Dominica Dive Fest Diaries: Scuba diving in the south

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Our recent trip to Dominica saw us diving with three different dive centres as part of the Dive Fest celebrations. Two of these dive centres are situated in the south of the island, with Dive Dominica situated just south of the capital, Roseau and Nature Island dive further south in Soufriere. Most of our diving in the south was based in the Soufriere Scotts Head Marine Reservethe oldest Reserve on the island, and just a few minutes both ride from either dive shop.

The underwater topography mirrors the unbelievable scenery you see above the waves, with dramatic walls dropping to the depths and pinnacles rising up. All are covered in healthy and colourful corals, which are some of the best we have seen in the Caribbean.

Schools of small fish swarm around the coral reef heads. Lobsters fill every crevice and smaller crustaceans hide inside sponges. As you get your eye in, you start to see even smaller critters hiding on the reef, with blennies, frogfish and nudibranchs some of our favourites to watch out for.

One of the most famous dive sites in the south is Champagne Reef. Champagne Reef gets its name from the bubbles produced from the underwater hot springs in the area and is popular with divers and snorkelers alike. Our dive saw us tour the reef at the start of the dive, where we found a lone Nurse Shark, resting on the volcanic sand under a ledge in the reef wall. It seemed complete unperturbed by our presence.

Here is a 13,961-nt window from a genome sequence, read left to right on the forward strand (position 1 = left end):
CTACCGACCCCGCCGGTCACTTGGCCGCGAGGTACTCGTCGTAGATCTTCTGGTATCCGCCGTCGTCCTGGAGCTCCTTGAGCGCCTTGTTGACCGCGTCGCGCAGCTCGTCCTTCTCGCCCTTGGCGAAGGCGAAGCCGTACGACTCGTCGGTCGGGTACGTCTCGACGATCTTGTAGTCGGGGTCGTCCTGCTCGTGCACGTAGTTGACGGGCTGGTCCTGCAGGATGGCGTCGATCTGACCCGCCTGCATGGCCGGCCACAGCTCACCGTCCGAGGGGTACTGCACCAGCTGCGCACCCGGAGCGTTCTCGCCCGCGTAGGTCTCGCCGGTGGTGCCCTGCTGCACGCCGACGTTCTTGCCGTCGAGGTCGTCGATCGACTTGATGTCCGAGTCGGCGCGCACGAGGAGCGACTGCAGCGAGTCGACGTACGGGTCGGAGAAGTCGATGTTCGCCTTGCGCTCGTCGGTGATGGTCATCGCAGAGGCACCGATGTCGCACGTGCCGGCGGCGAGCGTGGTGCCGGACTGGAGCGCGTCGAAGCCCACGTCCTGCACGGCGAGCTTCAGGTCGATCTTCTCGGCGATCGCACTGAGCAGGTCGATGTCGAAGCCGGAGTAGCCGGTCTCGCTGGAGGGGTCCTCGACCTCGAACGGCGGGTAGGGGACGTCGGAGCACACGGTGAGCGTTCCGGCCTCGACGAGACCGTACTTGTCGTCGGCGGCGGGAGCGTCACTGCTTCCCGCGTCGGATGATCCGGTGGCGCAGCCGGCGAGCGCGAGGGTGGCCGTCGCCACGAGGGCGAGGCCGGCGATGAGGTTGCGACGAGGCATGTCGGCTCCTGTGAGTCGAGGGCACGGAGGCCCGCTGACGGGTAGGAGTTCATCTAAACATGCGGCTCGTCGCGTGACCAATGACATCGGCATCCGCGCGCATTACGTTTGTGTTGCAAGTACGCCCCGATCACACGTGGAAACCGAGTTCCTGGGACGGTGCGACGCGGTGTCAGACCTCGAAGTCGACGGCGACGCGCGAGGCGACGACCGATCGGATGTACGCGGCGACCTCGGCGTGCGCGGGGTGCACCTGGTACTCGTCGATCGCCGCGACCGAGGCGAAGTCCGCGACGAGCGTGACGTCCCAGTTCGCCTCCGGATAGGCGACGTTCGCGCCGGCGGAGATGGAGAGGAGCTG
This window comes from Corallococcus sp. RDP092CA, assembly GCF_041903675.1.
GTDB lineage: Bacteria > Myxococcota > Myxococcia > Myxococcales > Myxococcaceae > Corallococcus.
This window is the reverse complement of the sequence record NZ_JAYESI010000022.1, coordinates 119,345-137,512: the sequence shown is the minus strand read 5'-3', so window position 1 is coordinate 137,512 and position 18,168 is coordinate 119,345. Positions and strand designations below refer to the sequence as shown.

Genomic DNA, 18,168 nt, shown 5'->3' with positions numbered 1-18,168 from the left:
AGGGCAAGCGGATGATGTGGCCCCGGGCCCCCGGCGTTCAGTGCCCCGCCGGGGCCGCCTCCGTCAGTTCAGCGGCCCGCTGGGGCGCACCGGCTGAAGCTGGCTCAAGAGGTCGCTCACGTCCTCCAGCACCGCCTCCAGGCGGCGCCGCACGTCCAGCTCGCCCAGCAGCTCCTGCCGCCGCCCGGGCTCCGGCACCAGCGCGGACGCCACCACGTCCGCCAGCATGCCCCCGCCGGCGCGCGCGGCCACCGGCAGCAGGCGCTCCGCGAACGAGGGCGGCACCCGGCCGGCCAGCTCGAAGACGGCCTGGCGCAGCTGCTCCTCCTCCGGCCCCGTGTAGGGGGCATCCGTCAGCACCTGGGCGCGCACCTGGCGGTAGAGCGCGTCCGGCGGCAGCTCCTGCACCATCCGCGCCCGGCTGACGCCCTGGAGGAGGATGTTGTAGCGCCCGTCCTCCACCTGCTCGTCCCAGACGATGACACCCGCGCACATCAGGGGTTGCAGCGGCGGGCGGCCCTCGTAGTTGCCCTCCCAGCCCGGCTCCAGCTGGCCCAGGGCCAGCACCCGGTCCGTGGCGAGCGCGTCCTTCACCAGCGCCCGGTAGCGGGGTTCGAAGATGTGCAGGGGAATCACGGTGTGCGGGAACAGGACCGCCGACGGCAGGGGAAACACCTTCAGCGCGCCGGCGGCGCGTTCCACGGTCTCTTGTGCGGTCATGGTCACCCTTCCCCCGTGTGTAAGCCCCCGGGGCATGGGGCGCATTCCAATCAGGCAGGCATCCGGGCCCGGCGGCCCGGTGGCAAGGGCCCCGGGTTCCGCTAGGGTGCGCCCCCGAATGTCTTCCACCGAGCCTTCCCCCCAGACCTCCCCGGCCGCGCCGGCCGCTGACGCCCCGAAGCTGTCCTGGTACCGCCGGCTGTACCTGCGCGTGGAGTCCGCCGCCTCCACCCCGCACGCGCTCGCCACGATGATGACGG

The dive ended with us delighting in the main attraction of the hot springs, which create a curtain of warm jacuzzi like bubbles.

To see the full feature about our trip to Dominica in the new Autumn 2019 Dive Travel Adventures magazine click here.

For more information about the island and the dive centres we dived with follow these links:

Discover Dominica

Dive Dominica

Nature Island Dive

Nick and Caroline Robertson-Brown

Nick and Caroline Robertson-Brown

Nick and Caroline Robertson-Brown are a husband and wife team of underwater photographers. Both have degrees in environmental biology from Manchester University, with Caroline also having a masters in animal behaviour. Nick is a fellow of the Royal Photographic Society in underwater wildlife photography and he also has a masters in teaching. They are passionate about marine conservation and hope that their images can inspire people to look after the world's seas and oceans. Their Manchester-based company, Frogfish Photography, offers a wide range of services and advice. They offer tuition with their own tailor made course - the Complete Underwater Photography Award. The modules of the course have been written to complement the corresponding chapters in Nick's own book: Underwater Photography Art and Techniques. They also offer equipment sales and underwater photography trips in the UK and abroad. For more information visit www.frogfishphotography.com.

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